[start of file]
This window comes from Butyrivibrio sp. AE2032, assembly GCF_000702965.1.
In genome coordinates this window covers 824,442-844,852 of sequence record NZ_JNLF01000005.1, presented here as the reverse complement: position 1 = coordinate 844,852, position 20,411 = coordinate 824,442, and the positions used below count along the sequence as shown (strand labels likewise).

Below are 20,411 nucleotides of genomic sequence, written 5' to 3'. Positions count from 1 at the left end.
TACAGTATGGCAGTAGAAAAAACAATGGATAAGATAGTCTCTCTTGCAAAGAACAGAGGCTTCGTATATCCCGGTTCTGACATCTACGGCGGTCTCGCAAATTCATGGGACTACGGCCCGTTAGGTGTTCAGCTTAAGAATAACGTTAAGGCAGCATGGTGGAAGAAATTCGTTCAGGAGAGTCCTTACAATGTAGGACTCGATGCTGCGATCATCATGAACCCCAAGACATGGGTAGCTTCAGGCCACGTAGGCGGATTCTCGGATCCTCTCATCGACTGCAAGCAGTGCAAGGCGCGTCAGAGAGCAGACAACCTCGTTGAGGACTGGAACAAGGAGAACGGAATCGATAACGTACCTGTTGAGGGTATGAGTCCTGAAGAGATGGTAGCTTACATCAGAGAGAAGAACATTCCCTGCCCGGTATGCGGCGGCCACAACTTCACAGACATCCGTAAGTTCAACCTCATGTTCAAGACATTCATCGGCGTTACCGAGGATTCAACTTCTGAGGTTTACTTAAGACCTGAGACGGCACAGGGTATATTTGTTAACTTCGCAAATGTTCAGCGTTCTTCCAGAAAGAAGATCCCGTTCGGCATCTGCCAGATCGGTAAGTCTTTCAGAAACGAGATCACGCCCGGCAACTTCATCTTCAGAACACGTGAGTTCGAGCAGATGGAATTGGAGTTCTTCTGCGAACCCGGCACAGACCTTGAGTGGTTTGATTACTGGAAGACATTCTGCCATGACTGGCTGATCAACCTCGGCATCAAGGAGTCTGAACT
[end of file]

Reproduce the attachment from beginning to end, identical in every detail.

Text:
This window comes from Butyrivibrio sp. AE2032, assembly GCF_000702965.1.
In genome coordinates this window covers 824,442-844,852 of sequence record NZ_JNLF01000005.1, presented here as the reverse complement: position 1 = coordinate 844,852, position 20,411 = coordinate 824,442, and the positions used below count along the sequence as shown (strand labels likewise).

Below are 20,411 nucleotides of genomic sequence, written 5' to 3'. Positions count from 1 at the left end.
TACAGTATGGCAGTAGAAAAAACAATGGATAAGATAGTCTCTCTTGCAAAGAACAGAGGCTTCGTATATCCCGGTTCTGACATCTACGGCGGTCTCGCAAATTCATGGGACTACGGCCCGTTAGGTGTTCAGCTTAAGAATAACGTTAAGGCAGCATGGTGGAAGAAATTCGTTCAGGAGAGTCCTTACAATGTAGGACTCGATGCTGCGATCATCATGAACCCCAAGACATGGGTAGCTTCAGGCCACGTAGGCGGATTCTCGGATCCTCTCATCGACTGCAAGCAGTGCAAGGCGCGTCAGAGAGCAGACAACCTCGTTGAGGACTGGAACAAGGAGAACGGAATCGATAACGTACCTGTTGAGGGTATGAGTCCTGAAGAGATGGTAGCTTACATCAGAGAGAAGAACATTCCCTGCCCGGTATGCGGCGGCCACAACTTCACAGACATCCGTAAGTTCAACCTCATGTTCAAGACATTCATCGGCGTTACCGAGGATTCAACTTCTGAGGTTTACTTAAGACCTGAGACGGCACAGGGTATATTTGTTAACTTCGCAAATGTTCAGCGTTCTTCCAGAAAGAAGATCCCGTTCGGCATCTGCCAGATCGGTAAGTCTTTCAGAAACGAGATCACGCCCGGCAACTTCATCTTCAGAACACGTGAGTTCGAGCAGATGGAATTGGAGTTCTTCTGCGAACCCGGCACAGACCTTGAGTGGTTTGATTACTGGAAGACATTCTGCCATGACTGGCTGATCAACCTCGGCATCAAGGAGTCTGAACT